Ok, here's one: Design and construct a simple database (use Access, mySQL, or InstantDB) representing some schema that interests you, like your book collection. Build a Java class that exposes methods to query and update the database. This class will use JDBC to communicate with the database, and it should be thread-safe. There will only be one instance of it, but it will handle requests from multiple clients.
Create an interface that extends Remote. The methods in that interface will be called by clients to access your database server. Create a class to implement the methods of this interface; the methods of this class will call those of the DB class. This is your server-side client proxy class; there will be one instance of it per client.
Finally, create an interface and implementing class that starts the DB class and has a factory method to create instances of the client proxy. This class will register itself with the RMI registry, so clients can find it.
Your server is done. Now build a client application (or applet, but an application is easier) that looks up the main server class in the registry and gets a remote reference to a server-side client proxy, and provides an interface (doesn't have to be a GUI, text-based is fine) to the server methods.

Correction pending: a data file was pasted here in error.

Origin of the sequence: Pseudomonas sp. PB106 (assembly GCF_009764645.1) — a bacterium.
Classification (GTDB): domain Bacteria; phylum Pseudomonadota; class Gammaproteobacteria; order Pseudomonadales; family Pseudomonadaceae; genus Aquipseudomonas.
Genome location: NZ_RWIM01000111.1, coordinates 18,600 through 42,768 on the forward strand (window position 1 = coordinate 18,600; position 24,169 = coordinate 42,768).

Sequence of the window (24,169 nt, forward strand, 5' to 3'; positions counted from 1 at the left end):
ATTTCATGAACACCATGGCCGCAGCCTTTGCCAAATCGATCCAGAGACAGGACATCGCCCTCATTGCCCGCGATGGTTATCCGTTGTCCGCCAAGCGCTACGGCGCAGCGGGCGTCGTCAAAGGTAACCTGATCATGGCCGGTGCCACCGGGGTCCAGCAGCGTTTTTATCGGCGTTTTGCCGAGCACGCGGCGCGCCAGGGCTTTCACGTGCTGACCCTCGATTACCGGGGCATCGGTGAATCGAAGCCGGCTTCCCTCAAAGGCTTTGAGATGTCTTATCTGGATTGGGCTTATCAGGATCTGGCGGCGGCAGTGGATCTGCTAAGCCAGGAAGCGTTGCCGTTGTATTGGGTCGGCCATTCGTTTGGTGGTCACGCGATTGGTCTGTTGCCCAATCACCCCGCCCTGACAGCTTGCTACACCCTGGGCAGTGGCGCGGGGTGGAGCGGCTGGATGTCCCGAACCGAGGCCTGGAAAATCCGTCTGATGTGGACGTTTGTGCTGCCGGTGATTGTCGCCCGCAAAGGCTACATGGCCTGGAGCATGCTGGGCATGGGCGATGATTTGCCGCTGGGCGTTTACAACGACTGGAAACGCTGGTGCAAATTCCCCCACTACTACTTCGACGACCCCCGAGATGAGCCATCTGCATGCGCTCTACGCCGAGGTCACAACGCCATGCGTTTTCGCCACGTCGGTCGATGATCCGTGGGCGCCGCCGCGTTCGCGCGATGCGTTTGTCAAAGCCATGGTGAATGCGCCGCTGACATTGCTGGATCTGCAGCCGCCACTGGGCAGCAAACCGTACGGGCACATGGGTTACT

Turn in your work next Friday. Just kidding, this is a large project. If you're serious about completing something like this, you might as well go for Sun's Developer certification, although it doesn't include the JDBC part.
Enjoy,
Jerry
18 years ago
Sachin,
Please register a first and last name. You can read the JavaRanch policy on user names at http://www.javaranch.com/name.jsp.
CS graduates aren't expected to know every current technology; it's more important to know the fundamentals of programming and software engineering. However, distributed computing is so central to modern software systems that I'd at least pay some attention to RMI. It'll serve as a good base for other Java technologies.
Thanks,
Jerry
18 years ago
Michael,
Because it's not in a method body, constructor body, or initializer block. Looks like that statement and the remaining lines of the class belong in a constructor.
Jerry

[This message has been edited by Jerry Pulley (edited February 06, 2001).]
18 years ago
Wasim,
Of the list of things you cited, only notify/notifyAll doesn't directly affect the execution of the current thread. These methods move another thread from the wait set of the current thread's monitor object.
Jerry